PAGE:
In Strategic Europe’s final blog post of 2013, Jan Techau and Judy Dempsey discuss the major issues that are (and should be) on the EU’s foreign policy agenda.
The six countries leading diplomatic efforts with Iran are at odds over many strategic issues. But Tehran’s nuclear program is one area of global policy that unites them all.
Almost a century on, World War I still offers valuable lessons for Europeans. If the EU wants to keep the peace at home, it needs to become a bigger force for peace abroad.
The long-awaited official review of the EEAS is smart, realistic, and ambitious. It is now up to the member states and institutions to drive EU foreign policy forward.
Every week leading experts answer a new question from Judy Dempsey on the foreign and security policy challenges shaping Europe’s role in the world.
The EU should use the landmark agreement between Belgrade and Pristina to change the political landscape across the western Balkans and foster democracy further afield.
On April 2, the governments of Serbia and Kosovo could reach agreement on a constitutional modus vivendi. If it happens, this deal will mark a breakthrough for the entire region as well as for the EU’s Catherine Ashton.
Conferences like the MSC have become far too big and unwieldy to take away a clear message. But they are still useful.
The acquittal of two Croatian generals is a depressing indictment for a court that was meant to end impunity for some of Europe’s worst war criminals.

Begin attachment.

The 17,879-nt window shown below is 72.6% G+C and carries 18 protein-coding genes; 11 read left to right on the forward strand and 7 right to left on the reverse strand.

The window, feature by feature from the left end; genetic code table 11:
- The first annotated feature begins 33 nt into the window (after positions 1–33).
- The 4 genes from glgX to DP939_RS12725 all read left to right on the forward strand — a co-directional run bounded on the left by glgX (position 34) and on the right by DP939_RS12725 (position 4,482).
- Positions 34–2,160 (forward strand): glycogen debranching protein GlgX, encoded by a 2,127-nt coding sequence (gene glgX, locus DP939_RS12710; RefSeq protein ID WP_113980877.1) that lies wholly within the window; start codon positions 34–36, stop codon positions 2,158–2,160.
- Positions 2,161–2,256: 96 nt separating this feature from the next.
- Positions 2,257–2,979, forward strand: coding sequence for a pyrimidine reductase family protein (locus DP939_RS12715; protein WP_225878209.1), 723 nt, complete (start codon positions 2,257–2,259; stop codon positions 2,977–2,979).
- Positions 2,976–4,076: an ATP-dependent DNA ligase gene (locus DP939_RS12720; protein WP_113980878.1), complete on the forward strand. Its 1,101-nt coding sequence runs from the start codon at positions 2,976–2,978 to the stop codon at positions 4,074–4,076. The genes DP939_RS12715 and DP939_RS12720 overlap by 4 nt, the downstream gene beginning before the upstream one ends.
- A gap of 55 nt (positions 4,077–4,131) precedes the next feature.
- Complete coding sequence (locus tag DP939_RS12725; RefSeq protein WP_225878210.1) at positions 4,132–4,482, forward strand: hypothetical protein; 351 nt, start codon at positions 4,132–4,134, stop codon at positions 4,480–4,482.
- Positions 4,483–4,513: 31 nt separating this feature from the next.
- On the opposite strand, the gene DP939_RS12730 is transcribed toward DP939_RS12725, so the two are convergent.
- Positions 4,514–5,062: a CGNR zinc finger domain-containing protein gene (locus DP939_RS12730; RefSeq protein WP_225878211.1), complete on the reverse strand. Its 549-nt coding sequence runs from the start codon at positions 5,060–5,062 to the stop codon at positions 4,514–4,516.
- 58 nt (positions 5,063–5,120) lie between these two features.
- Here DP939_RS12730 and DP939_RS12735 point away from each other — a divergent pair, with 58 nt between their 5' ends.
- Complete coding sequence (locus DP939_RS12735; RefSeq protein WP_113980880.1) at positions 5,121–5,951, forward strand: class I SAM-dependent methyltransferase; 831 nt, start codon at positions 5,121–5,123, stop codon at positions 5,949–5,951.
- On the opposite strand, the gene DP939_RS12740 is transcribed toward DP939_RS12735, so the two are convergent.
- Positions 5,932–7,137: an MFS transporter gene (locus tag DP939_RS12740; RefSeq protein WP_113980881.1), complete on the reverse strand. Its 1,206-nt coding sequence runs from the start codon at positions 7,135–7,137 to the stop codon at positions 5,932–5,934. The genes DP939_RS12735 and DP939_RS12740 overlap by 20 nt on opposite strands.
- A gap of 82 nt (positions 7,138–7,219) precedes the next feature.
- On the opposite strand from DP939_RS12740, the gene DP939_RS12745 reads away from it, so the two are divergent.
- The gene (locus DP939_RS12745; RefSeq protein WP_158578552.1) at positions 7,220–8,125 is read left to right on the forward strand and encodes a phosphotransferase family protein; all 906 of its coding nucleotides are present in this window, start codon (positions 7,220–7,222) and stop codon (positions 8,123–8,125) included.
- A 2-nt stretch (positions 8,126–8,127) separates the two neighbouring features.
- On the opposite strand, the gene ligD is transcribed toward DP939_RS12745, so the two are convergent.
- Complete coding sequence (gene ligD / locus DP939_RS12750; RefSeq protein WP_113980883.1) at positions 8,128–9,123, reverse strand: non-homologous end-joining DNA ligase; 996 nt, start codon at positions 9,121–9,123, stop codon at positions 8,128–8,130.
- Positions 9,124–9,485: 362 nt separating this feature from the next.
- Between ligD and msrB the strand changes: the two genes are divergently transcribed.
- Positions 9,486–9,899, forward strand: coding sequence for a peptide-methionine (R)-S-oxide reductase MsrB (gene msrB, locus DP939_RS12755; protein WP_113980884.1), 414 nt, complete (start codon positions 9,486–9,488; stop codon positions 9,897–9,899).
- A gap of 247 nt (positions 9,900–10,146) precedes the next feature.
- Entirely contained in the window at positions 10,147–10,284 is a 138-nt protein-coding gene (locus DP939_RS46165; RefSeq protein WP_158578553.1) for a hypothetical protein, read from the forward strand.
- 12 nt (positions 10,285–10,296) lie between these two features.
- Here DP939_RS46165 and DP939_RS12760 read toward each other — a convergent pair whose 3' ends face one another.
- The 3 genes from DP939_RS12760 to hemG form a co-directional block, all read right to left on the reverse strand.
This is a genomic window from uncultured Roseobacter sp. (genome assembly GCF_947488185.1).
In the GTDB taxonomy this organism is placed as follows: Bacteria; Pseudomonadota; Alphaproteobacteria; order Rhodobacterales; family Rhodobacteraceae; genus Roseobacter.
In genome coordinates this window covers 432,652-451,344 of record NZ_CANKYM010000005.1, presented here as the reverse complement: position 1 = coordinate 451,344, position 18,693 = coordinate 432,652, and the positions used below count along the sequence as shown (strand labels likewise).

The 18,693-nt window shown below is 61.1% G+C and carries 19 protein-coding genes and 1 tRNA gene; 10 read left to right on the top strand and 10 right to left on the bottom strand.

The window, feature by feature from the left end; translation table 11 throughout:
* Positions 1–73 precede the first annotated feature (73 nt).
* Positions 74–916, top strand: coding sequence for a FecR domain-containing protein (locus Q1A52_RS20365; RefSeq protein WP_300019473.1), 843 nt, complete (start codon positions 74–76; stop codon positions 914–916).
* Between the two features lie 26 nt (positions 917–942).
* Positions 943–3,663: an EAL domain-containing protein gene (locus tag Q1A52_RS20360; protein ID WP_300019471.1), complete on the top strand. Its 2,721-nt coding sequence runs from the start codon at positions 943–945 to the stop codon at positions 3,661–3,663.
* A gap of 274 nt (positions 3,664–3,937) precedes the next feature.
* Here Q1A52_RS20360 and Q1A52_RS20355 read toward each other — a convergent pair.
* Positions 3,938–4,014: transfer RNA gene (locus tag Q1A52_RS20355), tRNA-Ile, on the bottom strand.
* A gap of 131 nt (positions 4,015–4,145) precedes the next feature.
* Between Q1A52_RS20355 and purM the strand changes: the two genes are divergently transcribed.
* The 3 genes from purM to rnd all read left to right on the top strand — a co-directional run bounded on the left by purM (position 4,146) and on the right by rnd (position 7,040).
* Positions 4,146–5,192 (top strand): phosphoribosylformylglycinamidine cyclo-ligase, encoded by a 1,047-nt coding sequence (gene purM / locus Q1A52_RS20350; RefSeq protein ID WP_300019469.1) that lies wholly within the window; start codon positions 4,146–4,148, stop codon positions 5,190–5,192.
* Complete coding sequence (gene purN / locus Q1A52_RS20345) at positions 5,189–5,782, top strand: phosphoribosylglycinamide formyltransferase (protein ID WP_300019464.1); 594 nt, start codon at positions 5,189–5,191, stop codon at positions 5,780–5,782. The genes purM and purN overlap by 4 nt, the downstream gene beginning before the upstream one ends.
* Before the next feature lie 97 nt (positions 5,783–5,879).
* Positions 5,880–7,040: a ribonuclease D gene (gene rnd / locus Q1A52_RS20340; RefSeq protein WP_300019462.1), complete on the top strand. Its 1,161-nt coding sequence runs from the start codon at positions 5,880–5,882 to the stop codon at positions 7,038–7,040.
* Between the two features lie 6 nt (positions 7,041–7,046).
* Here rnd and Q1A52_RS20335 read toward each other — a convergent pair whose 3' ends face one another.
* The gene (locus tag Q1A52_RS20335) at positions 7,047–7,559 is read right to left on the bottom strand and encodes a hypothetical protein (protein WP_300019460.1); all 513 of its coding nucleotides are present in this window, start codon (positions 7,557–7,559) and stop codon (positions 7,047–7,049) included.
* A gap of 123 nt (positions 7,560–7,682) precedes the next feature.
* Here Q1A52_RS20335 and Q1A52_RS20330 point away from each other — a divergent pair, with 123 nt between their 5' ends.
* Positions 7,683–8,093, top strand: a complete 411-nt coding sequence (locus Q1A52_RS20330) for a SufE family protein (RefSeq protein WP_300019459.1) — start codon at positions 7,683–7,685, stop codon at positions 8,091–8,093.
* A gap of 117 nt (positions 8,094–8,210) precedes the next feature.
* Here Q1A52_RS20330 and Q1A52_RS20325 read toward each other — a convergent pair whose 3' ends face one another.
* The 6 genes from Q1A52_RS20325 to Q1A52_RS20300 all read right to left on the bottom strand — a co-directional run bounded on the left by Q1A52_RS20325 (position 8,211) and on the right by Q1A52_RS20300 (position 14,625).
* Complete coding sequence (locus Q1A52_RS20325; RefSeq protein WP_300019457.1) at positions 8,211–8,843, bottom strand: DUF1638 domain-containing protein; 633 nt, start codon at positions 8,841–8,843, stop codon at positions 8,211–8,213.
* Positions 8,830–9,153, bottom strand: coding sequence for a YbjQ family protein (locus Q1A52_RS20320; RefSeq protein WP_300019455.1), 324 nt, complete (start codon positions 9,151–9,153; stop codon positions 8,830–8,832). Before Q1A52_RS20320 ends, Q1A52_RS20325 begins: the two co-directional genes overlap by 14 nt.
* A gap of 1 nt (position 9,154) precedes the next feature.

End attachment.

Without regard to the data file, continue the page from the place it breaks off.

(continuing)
In the guise of a strictly legal procedure, the Gazprom case has brought into focus a geopolitical issue of the highest importance for Europe and Russia.
Any doubts you might have harbored about the effectiveness of the EU’s soft power have been confirmed by a devastating report by the European Court of Auditors on Kosovo.
Every week leading experts answer a new question from Judy Dempsey on the international challenges shaping Europe’s role in the world.
Only an active mediator with great influence on both sides can overcome the resistance to a compromise solution between Kosovo and Serbia. The EU is today in a position to play this role.
I recently wrote a blog post about Greece’s armed forces and there was a very big response. The comments were fascinating. They fell into several camps.
The Greeks themselves have squandered public funds, says a former deputy prime minister and now leading anti-corruption campaigner.
The EU should consider suspending voting rights to Romania and other member states that flout the law.
Greece's economic crisis could be exploited by nationalists and populists in the Western Balkans.